The transmission of the 8VSB signal set a new level for RF design technology. Creating the RF signal required new techniques that included high-speed digital-to-analog conversion and high-stability, low-phase-noise direct digital synthesis. Amplifying this complex signal from milliwatts to tens of kilowatts of power also presented new challenges in amplifier linearity, adaptive correction techniques, out-of-band-emission suppression, and more. During the late 1990s and early 2000s, Harris RF engineers were busy developing and inventing new methods for transmitter improvement. One of these was the aforementioned RTAC.

While US engineers were busy developing DTV for the North American market, the same process was repeating itself in Europe, China, Japan, and Brazil as these locations jumped on the digital bandwagon. It became apparent that software-defined modulation techniques were necessary to keep up with the many evolving digital-transmission standards. The power of SDR technology is such that Harris ultimately reduced its exciter platforms from nine down to one.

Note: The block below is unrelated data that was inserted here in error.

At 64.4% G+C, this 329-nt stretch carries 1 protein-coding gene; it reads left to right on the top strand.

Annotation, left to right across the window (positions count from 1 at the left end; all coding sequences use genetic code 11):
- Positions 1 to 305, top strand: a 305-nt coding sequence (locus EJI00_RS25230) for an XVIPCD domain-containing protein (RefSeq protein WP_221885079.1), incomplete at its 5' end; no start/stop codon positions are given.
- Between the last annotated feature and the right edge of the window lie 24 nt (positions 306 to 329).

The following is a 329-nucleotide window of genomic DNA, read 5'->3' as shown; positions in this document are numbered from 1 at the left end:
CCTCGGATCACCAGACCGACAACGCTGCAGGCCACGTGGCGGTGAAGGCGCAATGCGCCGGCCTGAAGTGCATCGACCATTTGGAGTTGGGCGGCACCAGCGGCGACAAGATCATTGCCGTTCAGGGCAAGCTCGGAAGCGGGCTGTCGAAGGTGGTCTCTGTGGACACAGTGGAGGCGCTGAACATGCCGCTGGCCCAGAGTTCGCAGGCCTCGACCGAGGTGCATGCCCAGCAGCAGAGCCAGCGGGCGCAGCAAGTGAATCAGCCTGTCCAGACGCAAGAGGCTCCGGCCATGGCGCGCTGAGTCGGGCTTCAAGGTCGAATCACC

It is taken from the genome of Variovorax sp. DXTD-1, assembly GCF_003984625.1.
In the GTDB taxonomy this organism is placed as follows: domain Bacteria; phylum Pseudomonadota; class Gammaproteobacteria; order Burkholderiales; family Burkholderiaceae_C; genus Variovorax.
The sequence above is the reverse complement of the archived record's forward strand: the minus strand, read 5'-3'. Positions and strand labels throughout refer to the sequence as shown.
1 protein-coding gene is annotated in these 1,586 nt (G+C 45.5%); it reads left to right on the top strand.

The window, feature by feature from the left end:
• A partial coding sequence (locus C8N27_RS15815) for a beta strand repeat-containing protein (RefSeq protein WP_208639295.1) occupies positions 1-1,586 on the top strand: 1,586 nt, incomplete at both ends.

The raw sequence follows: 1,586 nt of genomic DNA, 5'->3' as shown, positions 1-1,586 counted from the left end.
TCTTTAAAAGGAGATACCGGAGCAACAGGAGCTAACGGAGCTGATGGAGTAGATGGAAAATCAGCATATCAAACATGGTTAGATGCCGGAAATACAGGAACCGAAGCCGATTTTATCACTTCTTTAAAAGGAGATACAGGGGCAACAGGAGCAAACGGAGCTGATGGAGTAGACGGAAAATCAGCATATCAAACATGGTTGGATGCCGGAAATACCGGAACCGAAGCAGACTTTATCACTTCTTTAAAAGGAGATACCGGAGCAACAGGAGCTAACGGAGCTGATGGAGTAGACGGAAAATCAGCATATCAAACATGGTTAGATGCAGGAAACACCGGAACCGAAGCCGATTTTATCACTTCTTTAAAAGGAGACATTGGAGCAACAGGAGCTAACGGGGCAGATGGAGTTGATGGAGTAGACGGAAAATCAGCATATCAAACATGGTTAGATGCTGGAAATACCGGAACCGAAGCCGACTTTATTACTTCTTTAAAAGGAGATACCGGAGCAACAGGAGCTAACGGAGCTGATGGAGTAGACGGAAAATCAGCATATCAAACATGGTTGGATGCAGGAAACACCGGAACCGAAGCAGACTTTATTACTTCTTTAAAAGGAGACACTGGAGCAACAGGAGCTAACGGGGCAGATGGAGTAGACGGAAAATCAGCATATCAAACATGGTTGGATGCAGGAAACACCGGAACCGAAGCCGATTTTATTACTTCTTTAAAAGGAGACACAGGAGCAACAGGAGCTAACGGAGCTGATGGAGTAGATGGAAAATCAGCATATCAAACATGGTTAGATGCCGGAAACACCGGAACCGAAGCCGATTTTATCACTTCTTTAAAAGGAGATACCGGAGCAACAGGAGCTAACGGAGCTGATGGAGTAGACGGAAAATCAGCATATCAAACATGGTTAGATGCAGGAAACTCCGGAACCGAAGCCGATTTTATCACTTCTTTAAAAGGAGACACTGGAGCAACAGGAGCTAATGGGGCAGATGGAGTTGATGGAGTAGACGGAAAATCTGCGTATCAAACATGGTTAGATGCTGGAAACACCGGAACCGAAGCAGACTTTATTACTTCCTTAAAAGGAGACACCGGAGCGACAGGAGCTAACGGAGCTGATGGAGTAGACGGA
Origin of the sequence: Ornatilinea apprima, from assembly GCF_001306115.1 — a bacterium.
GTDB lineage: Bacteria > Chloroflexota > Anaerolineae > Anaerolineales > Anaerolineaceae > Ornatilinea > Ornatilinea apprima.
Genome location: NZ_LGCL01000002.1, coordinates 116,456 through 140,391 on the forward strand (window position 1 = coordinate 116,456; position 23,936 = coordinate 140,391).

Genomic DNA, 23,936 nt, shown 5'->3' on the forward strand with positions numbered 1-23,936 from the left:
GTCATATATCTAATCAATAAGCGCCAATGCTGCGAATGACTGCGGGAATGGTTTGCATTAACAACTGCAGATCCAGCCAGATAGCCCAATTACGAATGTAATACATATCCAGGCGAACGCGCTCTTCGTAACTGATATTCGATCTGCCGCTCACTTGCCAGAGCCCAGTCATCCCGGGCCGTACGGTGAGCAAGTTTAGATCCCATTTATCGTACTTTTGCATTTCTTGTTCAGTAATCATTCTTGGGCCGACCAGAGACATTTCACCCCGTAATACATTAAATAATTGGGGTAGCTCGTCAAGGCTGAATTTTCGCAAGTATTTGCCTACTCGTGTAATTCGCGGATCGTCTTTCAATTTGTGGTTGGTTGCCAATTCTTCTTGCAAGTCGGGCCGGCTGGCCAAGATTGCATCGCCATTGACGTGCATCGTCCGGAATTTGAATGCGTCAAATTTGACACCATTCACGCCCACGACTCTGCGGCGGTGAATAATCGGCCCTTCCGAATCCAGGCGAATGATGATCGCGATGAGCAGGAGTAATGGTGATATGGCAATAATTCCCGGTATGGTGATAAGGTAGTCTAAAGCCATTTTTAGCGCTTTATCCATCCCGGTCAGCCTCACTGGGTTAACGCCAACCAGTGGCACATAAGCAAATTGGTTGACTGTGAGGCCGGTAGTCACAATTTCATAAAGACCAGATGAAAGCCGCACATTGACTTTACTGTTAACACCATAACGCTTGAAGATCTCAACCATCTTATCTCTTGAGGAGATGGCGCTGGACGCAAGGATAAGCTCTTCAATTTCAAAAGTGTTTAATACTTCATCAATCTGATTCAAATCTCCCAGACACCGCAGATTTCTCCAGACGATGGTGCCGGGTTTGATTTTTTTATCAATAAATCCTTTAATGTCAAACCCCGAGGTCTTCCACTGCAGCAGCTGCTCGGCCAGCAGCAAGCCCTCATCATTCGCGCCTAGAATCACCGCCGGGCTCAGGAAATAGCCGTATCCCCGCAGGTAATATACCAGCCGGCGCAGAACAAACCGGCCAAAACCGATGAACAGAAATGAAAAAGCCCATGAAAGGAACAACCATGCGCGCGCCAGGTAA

These advancements continue today, even after much of the world has adopted digital-television transmission. Second-generation systems are beginning to appearmany of which employ significant technology changes. Products developed around SDR technology can respond to these changes rather quickly without starting over on the hardware platform.

Mobile DTV Enters The Picture